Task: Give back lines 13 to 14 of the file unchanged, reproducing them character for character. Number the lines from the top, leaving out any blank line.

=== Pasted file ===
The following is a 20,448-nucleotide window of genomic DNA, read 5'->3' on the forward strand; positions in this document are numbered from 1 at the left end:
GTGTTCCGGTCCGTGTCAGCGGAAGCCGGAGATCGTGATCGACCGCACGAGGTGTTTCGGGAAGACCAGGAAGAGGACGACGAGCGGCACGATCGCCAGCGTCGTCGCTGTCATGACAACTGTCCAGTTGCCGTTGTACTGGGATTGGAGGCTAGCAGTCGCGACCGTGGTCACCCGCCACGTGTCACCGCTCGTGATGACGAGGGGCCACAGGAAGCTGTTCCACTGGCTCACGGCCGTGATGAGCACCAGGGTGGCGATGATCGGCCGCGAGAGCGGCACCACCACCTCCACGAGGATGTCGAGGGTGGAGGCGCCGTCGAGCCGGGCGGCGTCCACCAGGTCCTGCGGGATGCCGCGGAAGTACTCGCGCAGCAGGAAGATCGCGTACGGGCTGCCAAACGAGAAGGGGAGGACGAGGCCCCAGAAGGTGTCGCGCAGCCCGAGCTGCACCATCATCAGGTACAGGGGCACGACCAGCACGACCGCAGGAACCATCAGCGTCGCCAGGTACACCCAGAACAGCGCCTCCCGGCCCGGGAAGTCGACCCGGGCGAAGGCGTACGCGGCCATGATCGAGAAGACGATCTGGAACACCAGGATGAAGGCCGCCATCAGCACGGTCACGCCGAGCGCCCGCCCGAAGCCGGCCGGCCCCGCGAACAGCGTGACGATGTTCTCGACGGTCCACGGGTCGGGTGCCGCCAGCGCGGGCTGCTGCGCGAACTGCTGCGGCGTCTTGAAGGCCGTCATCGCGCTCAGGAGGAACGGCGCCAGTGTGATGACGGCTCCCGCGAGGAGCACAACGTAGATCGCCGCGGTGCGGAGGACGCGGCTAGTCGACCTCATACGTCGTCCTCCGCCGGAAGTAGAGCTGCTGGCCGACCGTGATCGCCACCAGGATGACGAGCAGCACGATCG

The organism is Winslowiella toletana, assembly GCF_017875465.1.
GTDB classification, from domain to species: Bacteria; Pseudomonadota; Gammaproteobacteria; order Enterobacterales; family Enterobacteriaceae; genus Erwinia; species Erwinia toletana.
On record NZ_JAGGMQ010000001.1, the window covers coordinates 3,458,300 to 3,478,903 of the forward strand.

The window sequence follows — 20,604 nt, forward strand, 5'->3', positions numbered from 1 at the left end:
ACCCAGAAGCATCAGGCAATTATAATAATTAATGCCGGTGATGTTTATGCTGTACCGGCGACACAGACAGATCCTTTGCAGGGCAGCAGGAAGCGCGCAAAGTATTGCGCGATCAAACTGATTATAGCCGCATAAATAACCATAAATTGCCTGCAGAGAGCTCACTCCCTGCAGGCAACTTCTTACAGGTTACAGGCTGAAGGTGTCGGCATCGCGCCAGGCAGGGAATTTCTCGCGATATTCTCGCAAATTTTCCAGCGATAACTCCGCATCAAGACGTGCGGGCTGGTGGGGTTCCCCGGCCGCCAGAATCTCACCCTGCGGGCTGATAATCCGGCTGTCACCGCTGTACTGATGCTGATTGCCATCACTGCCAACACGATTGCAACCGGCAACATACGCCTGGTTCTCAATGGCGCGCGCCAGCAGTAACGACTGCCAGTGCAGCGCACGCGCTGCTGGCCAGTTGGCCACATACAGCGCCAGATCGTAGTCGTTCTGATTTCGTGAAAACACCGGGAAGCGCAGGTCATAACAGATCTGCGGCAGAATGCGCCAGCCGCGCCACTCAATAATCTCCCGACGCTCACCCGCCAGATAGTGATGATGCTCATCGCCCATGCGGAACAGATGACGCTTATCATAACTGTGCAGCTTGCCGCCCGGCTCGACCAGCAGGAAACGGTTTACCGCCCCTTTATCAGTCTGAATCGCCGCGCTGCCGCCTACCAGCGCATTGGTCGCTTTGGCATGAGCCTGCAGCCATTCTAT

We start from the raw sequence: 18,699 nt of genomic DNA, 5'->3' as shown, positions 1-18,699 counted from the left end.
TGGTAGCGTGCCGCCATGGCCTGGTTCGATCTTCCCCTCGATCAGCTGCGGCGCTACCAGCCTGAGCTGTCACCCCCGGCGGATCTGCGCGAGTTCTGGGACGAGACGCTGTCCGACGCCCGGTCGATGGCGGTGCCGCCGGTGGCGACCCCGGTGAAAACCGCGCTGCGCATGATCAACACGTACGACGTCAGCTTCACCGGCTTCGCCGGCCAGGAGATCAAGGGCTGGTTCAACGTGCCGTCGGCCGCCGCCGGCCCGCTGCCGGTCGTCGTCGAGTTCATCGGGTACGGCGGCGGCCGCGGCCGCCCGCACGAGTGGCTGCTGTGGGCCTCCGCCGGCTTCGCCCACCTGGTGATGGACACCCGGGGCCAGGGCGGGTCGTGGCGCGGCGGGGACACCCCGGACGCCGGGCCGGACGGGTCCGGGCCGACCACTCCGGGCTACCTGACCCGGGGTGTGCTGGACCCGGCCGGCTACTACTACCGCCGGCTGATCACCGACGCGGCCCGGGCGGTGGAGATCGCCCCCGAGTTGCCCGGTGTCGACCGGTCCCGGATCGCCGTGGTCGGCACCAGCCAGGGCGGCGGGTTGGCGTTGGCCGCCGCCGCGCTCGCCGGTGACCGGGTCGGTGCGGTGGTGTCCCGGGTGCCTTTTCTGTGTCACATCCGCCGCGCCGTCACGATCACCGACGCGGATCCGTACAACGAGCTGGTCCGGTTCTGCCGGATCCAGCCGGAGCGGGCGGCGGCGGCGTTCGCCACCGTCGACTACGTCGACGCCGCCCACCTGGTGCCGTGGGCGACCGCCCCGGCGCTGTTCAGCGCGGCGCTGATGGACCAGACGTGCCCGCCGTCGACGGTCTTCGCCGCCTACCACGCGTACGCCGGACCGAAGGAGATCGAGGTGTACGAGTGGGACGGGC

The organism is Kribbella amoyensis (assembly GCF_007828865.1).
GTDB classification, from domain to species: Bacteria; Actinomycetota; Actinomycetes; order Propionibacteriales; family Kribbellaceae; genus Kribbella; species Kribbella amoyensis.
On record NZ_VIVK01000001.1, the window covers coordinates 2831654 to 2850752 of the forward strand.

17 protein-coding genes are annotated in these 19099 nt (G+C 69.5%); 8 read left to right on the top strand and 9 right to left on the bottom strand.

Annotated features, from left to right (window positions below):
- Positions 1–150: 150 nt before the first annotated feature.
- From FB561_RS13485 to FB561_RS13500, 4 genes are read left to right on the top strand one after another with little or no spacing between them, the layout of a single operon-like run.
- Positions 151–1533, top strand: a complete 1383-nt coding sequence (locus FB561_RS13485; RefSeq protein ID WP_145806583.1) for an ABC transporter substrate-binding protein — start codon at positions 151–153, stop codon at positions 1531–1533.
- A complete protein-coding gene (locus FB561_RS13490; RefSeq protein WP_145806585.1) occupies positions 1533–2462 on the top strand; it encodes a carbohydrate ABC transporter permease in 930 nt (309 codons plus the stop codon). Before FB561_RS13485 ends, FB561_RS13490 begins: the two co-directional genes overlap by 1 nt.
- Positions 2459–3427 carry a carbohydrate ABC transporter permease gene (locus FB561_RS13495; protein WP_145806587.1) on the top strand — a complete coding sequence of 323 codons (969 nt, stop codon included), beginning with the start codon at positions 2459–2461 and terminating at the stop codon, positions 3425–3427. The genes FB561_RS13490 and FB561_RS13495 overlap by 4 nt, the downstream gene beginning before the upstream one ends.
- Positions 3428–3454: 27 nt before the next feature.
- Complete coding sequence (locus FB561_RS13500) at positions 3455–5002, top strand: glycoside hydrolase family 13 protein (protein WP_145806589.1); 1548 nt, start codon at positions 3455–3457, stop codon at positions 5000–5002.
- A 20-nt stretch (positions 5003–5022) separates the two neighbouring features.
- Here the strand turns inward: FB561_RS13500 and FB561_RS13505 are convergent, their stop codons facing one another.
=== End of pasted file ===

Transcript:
17 protein-coding genes are annotated in these 19099 nt (G+C 69.5%); 8 read left to right on the top strand and 9 right to left on the bottom strand.

Annotated features, from left to right (window positions below):